A few nights back Sarah got a call from a woman we have developed a friendship with who has a long history of drug abuse, and who currently lives on the street in the Tenderloin, which is a part of town known for being home to many people like her.
It was 10pm and our friend calls in need of a blanket. She was waiting in line to get into a shelter and if she got out of line to go find warmer clothes she would lose her spot. Ironically we had just finished leading a team during our church’s “Serve the City” day with City Impact in the same exact neighborhood, which is a 25 minute walk from our apartment.
I was exhausted from a day of work and let me just say, no amount of coffee ever makes Mondays feel better. They are what they are. So I was reluctant, to say the least, to go out to the sketchiest neighborhood in San Francisco to bring our friend a blanket. But I decided to just go and get it done.
On the walk over I had to keep reminding myself that Jesus died for me and that His love should be compelling me to sacrifice my last ounce of energy to bring aid to our friend in need. Every step was a battle and I was in a full on fist fight with God about my heart. I felt happy and angry all at the same time which, by the way, is a very strange combination.
So I get to the street she is on and she is standing there talking to a guy and I can already see they are both high on some sort of speed. The man introduces himself as Steve and says he is her brother. False, I know who her family is and you sir are not related. So I hand the bag over with a blanket, bottle of water, raisins, and some Emergen-C vitamin packets to my friend and Steve jumps right in and inspects the items. I asked if she needed anything else and she said no so I turned to walk away. Steve then shouted “Not so fast! Aren’t you gonna pray for us?”
. . . Ok . . .
I asked Steve what he wanted prayer for. He said his mom was sick and needed healing, her name is Elizabeth. The three of us held hands and I prayed for Steve’s mom and for Steve and my friend. After saying “Amen”, Steve yelled “Not so fast, it is my turn!”
This is when it got weird. Steve addressed God as “the guy upstairs” and thanked “the guy” that I brought a blanket for my friend. He then began to also confess/boast about his sins. He said “upstairs guy, sorry that my son hates me so much because I loved my daughter more than him. I love my daughter so much I made her my baby’s momma too.” WHAT!? But he kept going. “and when my new beautiful baby granddaughter is born I will do the same to her.”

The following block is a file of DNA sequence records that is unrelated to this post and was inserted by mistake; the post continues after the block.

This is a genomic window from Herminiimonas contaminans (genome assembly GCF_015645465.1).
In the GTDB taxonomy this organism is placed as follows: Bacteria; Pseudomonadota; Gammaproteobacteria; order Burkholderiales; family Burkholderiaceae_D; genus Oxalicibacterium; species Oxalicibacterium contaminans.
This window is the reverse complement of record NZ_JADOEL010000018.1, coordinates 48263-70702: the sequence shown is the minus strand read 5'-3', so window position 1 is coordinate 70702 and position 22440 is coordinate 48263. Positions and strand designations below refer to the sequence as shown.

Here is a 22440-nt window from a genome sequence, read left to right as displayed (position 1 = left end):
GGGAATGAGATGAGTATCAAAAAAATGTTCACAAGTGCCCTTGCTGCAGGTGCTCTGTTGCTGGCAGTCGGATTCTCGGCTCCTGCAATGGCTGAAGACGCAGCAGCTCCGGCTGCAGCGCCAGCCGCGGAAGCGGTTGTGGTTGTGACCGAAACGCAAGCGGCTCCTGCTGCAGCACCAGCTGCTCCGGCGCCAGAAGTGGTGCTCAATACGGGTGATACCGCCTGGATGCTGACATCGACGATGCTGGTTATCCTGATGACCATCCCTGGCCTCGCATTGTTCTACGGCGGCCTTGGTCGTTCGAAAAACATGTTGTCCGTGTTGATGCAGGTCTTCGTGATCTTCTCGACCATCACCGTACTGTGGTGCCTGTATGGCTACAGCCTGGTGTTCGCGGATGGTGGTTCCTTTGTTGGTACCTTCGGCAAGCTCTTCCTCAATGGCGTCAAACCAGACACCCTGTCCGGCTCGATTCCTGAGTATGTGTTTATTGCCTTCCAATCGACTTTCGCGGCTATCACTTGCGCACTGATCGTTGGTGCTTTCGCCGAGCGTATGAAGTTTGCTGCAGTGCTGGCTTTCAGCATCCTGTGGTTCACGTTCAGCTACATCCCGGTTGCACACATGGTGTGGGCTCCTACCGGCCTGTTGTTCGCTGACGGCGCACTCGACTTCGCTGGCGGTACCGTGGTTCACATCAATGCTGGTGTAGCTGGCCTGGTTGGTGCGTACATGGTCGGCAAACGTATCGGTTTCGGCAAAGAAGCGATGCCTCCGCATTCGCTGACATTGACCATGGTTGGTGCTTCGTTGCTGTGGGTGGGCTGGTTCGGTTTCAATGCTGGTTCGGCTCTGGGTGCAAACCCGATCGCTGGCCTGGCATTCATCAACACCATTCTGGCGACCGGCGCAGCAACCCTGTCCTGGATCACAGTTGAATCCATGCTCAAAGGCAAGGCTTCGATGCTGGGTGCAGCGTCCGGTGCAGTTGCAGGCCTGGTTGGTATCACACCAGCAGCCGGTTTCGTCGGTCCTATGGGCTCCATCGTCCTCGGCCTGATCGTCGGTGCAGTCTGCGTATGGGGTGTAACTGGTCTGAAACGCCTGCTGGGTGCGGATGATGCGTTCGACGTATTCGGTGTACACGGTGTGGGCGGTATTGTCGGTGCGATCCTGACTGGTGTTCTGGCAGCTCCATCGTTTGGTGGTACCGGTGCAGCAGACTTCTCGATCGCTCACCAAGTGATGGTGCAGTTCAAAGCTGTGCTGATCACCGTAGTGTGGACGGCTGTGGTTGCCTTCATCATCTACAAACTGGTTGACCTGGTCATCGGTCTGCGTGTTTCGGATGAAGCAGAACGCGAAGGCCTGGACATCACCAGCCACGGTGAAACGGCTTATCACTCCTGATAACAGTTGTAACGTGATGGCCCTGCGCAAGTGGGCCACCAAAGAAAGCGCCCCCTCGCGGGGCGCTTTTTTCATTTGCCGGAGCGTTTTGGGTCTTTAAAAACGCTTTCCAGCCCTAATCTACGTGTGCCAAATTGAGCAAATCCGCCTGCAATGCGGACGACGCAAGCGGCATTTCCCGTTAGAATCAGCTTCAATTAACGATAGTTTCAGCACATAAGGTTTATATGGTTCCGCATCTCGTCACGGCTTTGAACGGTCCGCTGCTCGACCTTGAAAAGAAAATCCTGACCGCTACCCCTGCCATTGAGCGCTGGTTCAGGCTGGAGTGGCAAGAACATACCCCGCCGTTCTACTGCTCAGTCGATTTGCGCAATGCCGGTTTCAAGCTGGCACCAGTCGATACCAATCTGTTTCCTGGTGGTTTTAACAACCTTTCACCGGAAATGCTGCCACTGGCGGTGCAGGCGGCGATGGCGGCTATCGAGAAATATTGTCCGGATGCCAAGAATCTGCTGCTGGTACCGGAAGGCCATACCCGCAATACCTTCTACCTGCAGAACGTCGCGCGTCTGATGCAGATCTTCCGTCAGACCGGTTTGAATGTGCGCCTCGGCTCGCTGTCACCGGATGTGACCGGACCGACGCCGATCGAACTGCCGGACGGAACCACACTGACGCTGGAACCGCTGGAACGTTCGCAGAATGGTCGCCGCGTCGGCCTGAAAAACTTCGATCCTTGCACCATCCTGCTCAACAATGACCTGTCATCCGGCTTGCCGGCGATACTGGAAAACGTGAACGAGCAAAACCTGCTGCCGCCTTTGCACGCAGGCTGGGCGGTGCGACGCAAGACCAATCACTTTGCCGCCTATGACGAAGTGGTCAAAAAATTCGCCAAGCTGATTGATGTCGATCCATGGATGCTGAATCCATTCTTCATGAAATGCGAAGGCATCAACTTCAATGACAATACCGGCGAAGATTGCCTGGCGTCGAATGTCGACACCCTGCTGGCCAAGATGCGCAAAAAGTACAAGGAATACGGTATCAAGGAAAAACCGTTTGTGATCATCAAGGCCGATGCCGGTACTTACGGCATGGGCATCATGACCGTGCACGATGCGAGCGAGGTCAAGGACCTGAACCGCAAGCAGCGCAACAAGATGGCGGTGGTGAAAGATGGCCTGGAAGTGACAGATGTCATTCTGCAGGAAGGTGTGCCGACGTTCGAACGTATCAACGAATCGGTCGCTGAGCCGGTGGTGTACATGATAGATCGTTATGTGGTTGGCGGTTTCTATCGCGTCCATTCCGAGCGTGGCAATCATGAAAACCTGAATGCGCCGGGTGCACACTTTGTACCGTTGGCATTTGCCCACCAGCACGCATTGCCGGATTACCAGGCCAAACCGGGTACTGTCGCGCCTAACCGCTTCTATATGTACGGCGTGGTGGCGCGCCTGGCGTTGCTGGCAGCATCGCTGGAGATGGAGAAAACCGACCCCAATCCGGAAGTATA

It was at this point I felt it, a spiritual heaviness and darkness that came with a person who was not only living in sin but was boasting in it. As Steve continued to pray he began to squeeze my hand harder and harder. I began to pray in my heart for God to deliver Steve from his possession and every time I said “in Jesus name” in my head his grip would increase. So I squeezed back and it literally felt like a physical battle was taking place as Steve continued to pray that he hated his son, because he had come out of the closet two weeks ago.
Finally, after what seemed like a very long time, Steve said “Whoever you are guy upstairs the end.” and he released his grip. I grabbed him by the shoulder and pulled him close and said “The guy upstairs has a name, and he is also your father.” Steve then began yelling that he did not think Jesus was anything other than a person. After he continued talking for another several minutes I resolved that Steve was too high for me to try and explain who Jesus was without him interrupting every two seconds. So I told him I had to go and had to walk away as he continued to yell.
On my walk home I felt both sad and furious. Sad that Steve and so many like him continue to make foolish choices and are stuck in their sin and furious that Steve would impregnate his daughter and eventually his granddaughter and think that this was ok. Also, how is it that this guy can commit incest and than have any right to be mad at his son for being gay. Are you serious! I felt overwhelmed by how dark this whole situation was, and had to pray all the way home and remind myself that Jesus does have the power to break every chain of oppression. But there is spiritual warfare going on that entraps so many.
I got home at about 12:00 AM and couldn’t sleep. I spent the time thinking about what Jesus and those he sent out would have done. I don’t think the poor and powerless in Israel during Jesus’ day were anything like most of today’s needy. Heavy drug use wasn’t something Jesus had to deal with. At what point do we as Christians need to shake the dust off our sandals and move on? At what point do we need to be straight with a person and say “Yes, you are going to hell.” How do we treat those who boast in their sin?
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